In evidentiary hearings in most appeals under 45 C.F.R. Part 16, the appellant's presentation is made first, although the Board may, if appropriate or if the parties prefer, vary the order of the witnesses to proceed issue by issue or based on when the witnesses are available. In some kinds of cases, such as those involving Head Start terminations, the federal agency generally presents its case first.
May I submit evidence at a hearing?
While the procedures at 45 C.F.R. Part 16 are designed to permit the parties to develop a complete documentary record with the appeal file submissions, this is not always possible. The Board asks the parties to exchange documents they wish to add to the case record as far in advance of the hearing as possible. The Board also asks the other party to stipulate to the admission of documents into the record where there is no objection. When documents are not admitted into the record based on the agreement of the parties, the moving party requests the admission of the documents during the course of the hearing upon their identification by counsel or another participant. The Presiding Board Member then will rule on any objection and admit the additional document(s) where appropriate. Generally, evidence is admitted unless it is clearly irrelevant, immaterial, or unduly repetitious, so the parties should avoid making frequent objections. 45 C.F.R. § 16.11(d). The Presiding Board Member may ask the moving party to explain why documents presented for admission during a hearing (or a conference) were not submitted earlier in the appeal process, and may exclude such documents if there is no good reason for the failure.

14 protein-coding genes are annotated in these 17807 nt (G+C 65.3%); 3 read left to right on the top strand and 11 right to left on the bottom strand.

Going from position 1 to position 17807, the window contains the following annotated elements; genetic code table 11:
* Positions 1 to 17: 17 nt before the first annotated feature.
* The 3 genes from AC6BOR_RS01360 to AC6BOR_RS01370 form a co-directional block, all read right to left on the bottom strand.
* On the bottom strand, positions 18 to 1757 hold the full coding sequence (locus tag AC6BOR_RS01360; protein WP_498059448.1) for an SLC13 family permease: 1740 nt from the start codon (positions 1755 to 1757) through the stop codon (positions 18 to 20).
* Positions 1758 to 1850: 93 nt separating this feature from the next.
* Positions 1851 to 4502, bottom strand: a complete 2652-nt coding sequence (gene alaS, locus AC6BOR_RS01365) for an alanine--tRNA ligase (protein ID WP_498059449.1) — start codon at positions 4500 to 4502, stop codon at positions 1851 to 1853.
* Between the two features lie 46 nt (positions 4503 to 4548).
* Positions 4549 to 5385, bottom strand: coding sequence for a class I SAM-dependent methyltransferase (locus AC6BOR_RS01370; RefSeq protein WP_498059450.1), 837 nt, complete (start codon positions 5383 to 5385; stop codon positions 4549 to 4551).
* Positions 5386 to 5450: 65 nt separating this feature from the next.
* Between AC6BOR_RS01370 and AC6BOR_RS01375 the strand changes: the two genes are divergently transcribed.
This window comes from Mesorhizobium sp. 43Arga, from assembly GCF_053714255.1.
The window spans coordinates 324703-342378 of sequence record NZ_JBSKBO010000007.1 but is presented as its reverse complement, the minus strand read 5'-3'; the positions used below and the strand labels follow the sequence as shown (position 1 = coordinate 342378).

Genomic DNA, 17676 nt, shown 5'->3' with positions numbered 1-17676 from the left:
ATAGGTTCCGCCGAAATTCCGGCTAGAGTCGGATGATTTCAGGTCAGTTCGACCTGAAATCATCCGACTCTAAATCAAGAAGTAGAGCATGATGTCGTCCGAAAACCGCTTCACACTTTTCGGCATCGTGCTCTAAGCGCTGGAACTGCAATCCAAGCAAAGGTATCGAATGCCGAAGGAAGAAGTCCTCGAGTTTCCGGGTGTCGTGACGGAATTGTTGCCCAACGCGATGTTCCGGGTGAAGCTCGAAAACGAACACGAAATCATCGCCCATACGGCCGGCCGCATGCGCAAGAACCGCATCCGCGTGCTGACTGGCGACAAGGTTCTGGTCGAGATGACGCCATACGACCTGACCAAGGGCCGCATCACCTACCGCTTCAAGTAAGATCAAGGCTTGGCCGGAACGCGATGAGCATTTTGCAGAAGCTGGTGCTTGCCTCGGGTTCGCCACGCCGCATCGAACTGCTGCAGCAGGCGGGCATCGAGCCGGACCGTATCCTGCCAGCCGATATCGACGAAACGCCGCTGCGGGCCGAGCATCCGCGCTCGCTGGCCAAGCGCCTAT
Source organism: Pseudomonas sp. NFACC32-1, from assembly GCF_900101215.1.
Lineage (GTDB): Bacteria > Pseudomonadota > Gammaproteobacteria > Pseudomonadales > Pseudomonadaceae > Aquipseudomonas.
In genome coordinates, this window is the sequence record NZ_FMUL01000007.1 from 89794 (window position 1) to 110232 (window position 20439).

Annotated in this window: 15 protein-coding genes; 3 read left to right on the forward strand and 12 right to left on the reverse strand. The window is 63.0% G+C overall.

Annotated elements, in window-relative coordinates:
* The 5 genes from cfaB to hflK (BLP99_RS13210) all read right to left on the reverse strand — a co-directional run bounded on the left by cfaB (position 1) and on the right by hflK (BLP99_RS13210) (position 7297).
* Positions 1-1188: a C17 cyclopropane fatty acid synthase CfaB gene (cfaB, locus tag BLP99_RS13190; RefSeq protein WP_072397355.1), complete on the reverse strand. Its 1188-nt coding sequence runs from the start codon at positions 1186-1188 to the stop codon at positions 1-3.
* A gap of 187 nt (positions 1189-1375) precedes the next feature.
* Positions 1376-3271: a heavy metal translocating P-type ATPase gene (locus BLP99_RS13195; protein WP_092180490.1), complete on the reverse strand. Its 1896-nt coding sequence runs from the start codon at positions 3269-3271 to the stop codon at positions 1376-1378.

Who testifies at a hearing?